Understanding company safety and health performance on a global scale using the tools and metrics that have been available to date has not been possible with reliable accuracy for several reasons: different recording criteria are used in different countries, treatment of injuries and illnesses varies among cultures, and company programs for training record keepers in how to use the OSHA criteria are not consistent.
ORCHSE Strategies, LLC, together with a team of its members, recognized that companies operating in multiple countries and regions of the world were having great difficulty summarizing their injury and illness data so as to compare international performance with their own US-based business units or with other companies. The team realized that recording criteria that were independent of cultural or regulatory interpretation were needed, and worked to create a measurement system that is precise and accurate, difficult to manipulate, significant and meaningful for safety program evaluation, and appropriate for accountability purposes in a global environment.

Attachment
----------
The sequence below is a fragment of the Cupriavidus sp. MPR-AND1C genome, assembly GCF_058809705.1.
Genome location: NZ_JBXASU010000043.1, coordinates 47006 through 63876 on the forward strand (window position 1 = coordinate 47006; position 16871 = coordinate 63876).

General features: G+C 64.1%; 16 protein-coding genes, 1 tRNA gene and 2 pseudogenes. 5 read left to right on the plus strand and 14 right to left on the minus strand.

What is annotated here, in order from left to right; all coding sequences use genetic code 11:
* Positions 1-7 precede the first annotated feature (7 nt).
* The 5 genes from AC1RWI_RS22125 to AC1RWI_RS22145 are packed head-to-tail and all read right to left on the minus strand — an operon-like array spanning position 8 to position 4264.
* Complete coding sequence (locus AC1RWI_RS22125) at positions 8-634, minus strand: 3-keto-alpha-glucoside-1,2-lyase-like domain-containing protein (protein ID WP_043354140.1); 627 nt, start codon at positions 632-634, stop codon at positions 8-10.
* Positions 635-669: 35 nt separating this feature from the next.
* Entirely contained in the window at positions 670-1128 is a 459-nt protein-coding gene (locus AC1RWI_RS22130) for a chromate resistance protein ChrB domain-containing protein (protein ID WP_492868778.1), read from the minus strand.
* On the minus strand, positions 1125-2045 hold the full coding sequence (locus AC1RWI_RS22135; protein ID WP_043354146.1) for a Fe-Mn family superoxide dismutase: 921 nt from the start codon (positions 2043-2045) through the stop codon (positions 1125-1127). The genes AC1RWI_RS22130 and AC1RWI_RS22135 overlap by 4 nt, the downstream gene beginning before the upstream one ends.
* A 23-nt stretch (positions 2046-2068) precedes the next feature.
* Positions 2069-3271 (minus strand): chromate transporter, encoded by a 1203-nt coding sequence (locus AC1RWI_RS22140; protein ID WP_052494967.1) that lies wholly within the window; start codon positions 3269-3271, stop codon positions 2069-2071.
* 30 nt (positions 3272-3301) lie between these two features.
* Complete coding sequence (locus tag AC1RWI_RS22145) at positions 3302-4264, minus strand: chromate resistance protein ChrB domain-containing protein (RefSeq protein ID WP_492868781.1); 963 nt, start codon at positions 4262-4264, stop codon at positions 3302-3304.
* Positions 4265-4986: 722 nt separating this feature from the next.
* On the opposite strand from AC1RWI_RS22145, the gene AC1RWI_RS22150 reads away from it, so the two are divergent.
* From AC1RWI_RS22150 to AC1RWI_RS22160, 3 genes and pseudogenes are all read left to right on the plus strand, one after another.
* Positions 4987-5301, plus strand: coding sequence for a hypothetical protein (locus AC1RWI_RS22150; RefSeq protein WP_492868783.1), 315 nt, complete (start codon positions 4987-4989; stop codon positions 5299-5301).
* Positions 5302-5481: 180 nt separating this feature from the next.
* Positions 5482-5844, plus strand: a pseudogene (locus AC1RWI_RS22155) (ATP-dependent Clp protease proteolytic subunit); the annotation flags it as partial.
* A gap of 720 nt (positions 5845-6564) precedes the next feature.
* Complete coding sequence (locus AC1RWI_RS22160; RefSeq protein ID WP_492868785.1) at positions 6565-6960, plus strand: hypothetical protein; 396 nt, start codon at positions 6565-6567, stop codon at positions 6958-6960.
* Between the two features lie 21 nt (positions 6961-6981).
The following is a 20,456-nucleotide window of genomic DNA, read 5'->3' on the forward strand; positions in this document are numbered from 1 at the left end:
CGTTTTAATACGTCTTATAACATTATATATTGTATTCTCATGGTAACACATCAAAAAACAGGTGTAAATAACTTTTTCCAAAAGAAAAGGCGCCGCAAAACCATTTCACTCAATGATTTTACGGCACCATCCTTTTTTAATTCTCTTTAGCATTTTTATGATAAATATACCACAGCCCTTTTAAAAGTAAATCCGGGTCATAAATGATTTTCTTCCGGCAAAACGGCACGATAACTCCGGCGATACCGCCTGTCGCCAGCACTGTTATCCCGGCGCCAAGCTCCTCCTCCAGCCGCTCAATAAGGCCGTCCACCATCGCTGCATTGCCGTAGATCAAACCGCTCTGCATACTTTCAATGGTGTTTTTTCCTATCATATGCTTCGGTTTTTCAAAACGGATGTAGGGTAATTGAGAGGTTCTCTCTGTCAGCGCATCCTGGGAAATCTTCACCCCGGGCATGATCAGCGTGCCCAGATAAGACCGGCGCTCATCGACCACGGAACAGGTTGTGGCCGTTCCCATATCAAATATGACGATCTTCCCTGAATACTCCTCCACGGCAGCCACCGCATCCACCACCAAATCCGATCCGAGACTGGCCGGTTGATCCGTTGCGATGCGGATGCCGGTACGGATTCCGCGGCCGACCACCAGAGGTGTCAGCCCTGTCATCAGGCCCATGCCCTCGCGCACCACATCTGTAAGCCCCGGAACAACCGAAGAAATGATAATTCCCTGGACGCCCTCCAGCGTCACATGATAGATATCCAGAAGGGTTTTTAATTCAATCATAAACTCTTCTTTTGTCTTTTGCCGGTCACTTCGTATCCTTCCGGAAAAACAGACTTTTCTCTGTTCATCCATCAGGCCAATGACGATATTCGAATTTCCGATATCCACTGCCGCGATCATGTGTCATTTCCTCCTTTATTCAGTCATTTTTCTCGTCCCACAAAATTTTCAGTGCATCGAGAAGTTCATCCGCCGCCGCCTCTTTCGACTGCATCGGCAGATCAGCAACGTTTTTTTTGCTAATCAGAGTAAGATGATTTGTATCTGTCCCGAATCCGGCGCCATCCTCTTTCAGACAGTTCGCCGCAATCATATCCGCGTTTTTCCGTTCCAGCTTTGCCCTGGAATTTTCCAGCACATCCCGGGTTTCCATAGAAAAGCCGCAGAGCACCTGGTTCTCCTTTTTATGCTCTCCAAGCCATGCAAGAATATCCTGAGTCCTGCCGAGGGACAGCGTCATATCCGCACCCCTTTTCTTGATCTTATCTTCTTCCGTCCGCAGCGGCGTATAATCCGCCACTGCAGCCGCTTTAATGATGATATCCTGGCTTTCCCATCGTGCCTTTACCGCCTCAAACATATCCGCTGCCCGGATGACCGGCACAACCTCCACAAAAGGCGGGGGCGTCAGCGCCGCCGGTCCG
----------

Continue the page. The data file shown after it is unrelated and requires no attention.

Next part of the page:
The result, ASTM Standard E2920 – 14, defines work-related injuries and illnesses so they easily can be understood and measured across countries. Its primary objective is to identify cases with meaningful connection to work and cases with sufficient gravity to provide value for prevention purposes. The resulting data can be used to evaluate, compare, and continually improve management systems and programs related to worker safety and health, and have the potential to enable global benchmarking consistency if the standard is widely adopted.
The standard establishes definitions and criteria for recording occupational injuries and illnesses in two major areas: type of injury or illness and its severity, and work relationship.